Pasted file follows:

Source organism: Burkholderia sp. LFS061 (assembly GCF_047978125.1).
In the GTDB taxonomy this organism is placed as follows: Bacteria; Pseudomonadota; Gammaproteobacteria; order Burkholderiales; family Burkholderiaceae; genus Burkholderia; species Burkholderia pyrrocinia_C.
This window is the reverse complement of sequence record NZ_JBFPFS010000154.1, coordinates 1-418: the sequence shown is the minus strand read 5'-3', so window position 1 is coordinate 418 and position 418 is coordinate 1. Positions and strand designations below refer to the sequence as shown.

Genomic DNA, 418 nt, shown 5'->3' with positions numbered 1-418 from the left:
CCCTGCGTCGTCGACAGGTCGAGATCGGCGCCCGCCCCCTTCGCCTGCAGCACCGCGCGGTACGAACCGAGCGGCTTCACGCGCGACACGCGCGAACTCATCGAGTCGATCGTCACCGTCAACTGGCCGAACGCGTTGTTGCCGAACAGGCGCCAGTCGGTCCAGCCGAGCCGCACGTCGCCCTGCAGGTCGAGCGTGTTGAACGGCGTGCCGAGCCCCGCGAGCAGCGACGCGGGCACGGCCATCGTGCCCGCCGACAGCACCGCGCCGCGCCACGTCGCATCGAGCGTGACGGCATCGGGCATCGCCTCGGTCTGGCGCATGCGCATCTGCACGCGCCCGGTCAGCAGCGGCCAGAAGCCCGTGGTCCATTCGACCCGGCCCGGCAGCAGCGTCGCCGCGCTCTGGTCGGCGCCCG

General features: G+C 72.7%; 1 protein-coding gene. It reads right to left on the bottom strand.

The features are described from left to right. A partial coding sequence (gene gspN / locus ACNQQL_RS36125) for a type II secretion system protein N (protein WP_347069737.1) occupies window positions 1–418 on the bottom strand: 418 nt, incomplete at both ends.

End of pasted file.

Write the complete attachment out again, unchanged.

Source organism: Burkholderia sp. LFS061 (assembly GCF_047978125.1).
In the GTDB taxonomy this organism is placed as follows: Bacteria; Pseudomonadota; Gammaproteobacteria; order Burkholderiales; family Burkholderiaceae; genus Burkholderia; species Burkholderia pyrrocinia_C.
This window is the reverse complement of sequence record NZ_JBFPFS010000154.1, coordinates 1-418: the sequence shown is the minus strand read 5'-3', so window position 1 is coordinate 418 and position 418 is coordinate 1. Positions and strand designations below refer to the sequence as shown.

Genomic DNA, 418 nt, shown 5'->3' with positions numbered 1-418 from the left:
CCCTGCGTCGTCGACAGGTCGAGATCGGCGCCCGCCCCCTTCGCCTGCAGCACCGCGCGGTACGAACCGAGCGGCTTCACGCGCGACACGCGCGAACTCATCGAGTCGATCGTCACCGTCAACTGGCCGAACGCGTTGTTGCCGAACAGGCGCCAGTCGGTCCAGCCGAGCCGCACGTCGCCCTGCAGGTCGAGCGTGTTGAACGGCGTGCCGAGCCCCGCGAGCAGCGACGCGGGCACGGCCATCGTGCCCGCCGACAGCACCGCGCCGCGCCACGTCGCATCGAGCGTGACGGCATCGGGCATCGCCTCGGTCTGGCGCATGCGCATCTGCACGCGCCCGGTCAGCAGCGGCCAGAAGCCCGTGGTCCATTCGACCCGGCCCGGCAGCAGCGTCGCCGCGCTCTGGTCGGCGCCCG

General features: G+C 72.7%; 1 protein-coding gene. It reads right to left on the bottom strand.

The features are described from left to right. A partial coding sequence (gene gspN / locus ACNQQL_RS36125) for a type II secretion system protein N (protein WP_347069737.1) occupies window positions 1–418 on the bottom strand: 418 nt, incomplete at both ends.